NET GAIN. Having wheat in the rotation opens a slot for a multi-species diverse cover crop on Ben and Grant Moest’s Winslow, Ill., farm. The practice may not seem profitable when only considering 1 year of the rotation, but a longer-term, more comprehensive evaluation reveals value added to the subsequent crop in nutrients and long-term soil health improvements. Both can reduce the need for applied input and build a more resilient farm. Ben Moest

Rapid Management Changes Prioritize No-Till, Soil Health

Farm's “re-diversification” includes going entirely no-till, adding wheat, focusing on soil health & adopting cover crops

I’m not the patient type. My brother Grant has more patience, but he’s not slow to act. If a farming practice makes sense to him, he’s game to implement it. As a result, we’ve been highly aggressive in the changes we’ve made since buying the equipment and grain operations of our family’s Winslow, Ill., farm

In the brief time since our joint return in 2019, we’ve switched to all non-GMO crops, seed cover crops to every acre, added wheat to the rotation and transitioned to full no-till from a mixed no-till/strip-till system. Our driving goals are profitability first with conservation as a close second, although the two goals are well intertwined.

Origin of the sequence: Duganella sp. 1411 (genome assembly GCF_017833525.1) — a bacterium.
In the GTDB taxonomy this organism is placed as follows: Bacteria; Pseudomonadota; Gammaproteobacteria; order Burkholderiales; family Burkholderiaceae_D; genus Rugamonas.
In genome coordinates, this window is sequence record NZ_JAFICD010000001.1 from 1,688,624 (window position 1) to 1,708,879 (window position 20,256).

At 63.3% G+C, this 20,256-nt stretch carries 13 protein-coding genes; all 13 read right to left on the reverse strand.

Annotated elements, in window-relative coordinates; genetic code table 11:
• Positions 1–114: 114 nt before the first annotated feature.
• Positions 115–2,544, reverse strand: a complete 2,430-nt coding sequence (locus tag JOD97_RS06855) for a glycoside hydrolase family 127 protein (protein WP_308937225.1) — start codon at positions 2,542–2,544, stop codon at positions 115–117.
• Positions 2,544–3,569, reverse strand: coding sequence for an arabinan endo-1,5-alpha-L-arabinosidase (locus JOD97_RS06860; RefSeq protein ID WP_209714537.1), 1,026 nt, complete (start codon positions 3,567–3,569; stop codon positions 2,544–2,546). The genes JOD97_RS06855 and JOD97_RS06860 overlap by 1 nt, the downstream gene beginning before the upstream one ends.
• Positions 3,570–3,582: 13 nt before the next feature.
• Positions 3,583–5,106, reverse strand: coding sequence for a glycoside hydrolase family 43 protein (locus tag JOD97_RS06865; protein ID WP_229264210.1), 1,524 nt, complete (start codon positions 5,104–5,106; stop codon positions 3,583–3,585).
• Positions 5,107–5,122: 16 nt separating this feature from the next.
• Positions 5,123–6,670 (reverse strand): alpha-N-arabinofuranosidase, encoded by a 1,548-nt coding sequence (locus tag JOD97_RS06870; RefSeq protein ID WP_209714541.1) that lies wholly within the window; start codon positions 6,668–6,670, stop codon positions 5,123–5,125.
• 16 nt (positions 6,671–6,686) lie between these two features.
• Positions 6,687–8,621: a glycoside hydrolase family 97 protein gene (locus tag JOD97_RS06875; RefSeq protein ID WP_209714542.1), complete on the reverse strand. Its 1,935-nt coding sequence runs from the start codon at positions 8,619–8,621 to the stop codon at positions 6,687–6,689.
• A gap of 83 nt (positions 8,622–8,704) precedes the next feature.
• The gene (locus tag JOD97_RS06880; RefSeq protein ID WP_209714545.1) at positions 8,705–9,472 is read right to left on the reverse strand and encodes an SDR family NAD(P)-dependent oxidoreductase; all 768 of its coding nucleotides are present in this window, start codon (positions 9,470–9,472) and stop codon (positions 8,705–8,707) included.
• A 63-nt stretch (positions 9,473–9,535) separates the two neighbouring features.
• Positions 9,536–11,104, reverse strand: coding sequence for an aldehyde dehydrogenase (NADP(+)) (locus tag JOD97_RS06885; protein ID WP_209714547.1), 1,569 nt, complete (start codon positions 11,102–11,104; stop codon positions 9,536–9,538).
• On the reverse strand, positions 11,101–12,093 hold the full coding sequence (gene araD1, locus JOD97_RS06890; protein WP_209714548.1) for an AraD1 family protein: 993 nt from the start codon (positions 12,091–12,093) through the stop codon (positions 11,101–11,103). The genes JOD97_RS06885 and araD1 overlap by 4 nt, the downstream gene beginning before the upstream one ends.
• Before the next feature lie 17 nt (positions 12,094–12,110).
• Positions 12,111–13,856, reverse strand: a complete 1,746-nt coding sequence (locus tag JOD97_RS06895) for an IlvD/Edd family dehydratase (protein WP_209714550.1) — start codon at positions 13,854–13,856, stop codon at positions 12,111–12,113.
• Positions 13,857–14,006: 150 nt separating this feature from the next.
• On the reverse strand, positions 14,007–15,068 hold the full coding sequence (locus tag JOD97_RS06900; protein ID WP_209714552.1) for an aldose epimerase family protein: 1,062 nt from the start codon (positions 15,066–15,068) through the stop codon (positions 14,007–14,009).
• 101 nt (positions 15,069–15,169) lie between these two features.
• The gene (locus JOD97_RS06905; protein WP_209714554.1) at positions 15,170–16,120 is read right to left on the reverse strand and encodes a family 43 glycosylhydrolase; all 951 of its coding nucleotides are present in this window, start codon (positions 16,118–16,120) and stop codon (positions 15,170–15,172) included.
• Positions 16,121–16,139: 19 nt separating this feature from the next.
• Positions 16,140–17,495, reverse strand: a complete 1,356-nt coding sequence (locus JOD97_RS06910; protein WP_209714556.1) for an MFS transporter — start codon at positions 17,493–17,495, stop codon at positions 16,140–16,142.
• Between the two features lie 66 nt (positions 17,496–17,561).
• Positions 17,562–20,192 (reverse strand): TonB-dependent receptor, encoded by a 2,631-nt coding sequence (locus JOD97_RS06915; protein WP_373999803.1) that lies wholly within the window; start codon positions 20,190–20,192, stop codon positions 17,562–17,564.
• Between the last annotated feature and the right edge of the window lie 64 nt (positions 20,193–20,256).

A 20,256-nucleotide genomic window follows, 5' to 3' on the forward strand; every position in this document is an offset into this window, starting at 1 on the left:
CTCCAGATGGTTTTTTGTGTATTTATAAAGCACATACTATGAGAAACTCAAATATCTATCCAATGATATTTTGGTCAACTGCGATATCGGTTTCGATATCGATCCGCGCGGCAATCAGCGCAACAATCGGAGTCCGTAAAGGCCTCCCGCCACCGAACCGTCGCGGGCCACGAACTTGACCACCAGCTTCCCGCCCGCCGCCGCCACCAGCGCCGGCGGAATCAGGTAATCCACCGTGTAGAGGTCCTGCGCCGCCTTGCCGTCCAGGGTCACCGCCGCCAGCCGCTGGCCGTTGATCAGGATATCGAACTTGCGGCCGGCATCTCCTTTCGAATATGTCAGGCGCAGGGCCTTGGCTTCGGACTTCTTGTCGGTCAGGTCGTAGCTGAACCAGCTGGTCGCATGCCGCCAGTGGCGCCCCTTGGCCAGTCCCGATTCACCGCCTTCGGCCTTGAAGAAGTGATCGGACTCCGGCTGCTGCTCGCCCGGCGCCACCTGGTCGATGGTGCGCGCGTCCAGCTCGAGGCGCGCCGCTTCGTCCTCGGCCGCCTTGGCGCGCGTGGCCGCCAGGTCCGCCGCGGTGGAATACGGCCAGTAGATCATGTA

Achieving diversification — or, more accurately, re-diversification — is critical to meet both goals. Our father’s generation was encouraged to specialize. USDA Secretary of Agriculture Earl Butz’s famous words of “get big or get out” was the message that many farmers have followed since 1973. Pick one commodity and grow very large. It worked. Our father started with a 50-sow farrow-to-finish business model. He grew that business to 5,200 sows and finished 130,000 pigs per year for more than 30 years. Specialization is a business model that has run its course in my opinion. Our generation’s challenge is to re-diversify. The boom-and-bust cycle of having just one commodity is too risky with sky-high input costs. It’s not a direction in which we wanted to continue. 

Check The Specs...

NAME: Ben & Grant Moest

LOCATION: Winslow, Ill.

ACRES: 2,800


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Martha mintz new

Martha Mintz

Since 2011, Martha has authored the highly popular “What I’ve Learned About No-Till” series that has appeared in every issue of No-Till Farmer since August of 2002.

Growing up on a cattle ranch in southeastern Montana, Martha is a talented ag writer and photographer who lives with her family in Billings, Montana.

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